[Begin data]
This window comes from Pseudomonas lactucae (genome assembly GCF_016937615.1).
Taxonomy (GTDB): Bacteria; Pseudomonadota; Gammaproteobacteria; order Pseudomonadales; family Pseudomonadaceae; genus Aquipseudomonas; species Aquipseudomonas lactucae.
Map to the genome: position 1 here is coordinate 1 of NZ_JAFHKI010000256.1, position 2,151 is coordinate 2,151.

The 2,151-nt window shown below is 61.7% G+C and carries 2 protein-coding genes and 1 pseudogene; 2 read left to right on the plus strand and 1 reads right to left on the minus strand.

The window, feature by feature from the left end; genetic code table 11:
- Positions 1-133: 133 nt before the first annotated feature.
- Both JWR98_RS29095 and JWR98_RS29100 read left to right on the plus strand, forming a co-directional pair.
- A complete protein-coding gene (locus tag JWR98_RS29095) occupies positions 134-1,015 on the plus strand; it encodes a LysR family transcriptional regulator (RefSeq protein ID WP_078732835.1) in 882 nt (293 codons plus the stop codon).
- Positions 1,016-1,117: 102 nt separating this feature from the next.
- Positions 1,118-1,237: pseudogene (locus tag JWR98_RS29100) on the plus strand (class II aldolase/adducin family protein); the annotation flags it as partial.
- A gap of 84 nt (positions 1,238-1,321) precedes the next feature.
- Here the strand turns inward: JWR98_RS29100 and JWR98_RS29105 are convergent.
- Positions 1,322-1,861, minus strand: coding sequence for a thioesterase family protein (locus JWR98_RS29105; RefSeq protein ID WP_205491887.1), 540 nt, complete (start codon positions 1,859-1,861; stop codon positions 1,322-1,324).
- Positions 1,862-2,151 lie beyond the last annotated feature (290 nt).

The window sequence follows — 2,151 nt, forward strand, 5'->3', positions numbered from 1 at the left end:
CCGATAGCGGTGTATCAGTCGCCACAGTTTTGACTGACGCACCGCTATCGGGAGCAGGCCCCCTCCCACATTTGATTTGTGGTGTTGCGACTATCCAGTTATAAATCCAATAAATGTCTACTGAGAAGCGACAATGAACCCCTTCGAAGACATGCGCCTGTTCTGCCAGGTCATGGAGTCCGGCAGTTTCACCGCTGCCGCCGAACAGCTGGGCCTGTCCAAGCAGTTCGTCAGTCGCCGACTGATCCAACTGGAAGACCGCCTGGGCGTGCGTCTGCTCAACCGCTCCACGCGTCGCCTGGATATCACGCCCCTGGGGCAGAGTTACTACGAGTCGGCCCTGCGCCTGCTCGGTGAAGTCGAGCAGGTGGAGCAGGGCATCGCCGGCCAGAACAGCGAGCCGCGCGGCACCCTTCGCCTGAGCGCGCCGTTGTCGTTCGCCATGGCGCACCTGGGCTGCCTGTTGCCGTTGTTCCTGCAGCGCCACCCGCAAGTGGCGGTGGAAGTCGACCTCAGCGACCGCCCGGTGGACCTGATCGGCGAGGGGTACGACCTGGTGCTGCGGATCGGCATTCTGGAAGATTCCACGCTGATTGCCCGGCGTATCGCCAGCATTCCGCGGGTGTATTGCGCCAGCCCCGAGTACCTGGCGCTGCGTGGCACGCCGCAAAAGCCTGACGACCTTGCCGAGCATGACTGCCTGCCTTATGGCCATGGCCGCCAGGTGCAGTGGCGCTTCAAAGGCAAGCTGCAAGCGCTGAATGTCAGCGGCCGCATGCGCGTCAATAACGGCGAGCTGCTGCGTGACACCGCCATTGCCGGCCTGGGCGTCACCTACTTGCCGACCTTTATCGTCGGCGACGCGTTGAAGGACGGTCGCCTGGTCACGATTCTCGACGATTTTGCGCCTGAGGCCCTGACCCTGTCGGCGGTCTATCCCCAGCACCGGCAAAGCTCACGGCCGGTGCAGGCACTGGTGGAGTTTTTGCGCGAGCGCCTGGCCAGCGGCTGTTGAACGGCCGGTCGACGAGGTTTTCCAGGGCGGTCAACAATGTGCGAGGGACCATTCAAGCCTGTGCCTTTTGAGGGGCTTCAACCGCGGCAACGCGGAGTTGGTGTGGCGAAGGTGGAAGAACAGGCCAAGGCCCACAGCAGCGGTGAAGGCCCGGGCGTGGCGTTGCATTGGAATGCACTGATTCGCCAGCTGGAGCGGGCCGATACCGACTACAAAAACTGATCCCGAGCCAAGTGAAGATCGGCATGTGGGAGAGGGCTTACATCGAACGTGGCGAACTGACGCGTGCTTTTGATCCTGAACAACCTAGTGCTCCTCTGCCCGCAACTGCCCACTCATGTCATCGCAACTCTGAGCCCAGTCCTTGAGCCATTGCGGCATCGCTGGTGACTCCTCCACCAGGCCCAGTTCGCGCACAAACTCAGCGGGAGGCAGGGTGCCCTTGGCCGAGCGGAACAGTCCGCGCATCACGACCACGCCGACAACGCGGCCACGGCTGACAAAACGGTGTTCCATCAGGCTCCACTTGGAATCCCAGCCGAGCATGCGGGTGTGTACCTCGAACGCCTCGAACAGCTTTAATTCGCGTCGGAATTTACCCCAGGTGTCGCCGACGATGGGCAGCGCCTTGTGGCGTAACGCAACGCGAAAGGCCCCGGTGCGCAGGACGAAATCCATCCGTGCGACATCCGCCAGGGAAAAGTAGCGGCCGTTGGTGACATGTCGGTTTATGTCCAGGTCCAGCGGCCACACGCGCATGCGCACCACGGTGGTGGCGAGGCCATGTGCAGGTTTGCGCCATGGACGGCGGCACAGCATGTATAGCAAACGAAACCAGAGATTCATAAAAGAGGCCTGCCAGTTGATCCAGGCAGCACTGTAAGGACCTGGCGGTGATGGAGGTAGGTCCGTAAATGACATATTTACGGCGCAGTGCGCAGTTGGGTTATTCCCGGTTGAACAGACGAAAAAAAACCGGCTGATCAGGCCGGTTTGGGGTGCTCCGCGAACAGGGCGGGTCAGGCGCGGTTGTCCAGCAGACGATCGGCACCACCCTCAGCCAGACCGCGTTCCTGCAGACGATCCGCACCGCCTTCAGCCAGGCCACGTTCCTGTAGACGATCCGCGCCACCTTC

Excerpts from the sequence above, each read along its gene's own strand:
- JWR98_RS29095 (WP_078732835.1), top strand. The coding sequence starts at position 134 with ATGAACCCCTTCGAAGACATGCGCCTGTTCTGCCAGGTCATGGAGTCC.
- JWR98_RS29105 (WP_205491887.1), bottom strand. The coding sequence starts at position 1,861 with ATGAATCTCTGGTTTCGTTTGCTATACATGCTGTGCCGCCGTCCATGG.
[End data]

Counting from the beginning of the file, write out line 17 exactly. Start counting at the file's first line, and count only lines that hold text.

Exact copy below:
Excerpts from the sequence above, each read along its gene's own strand: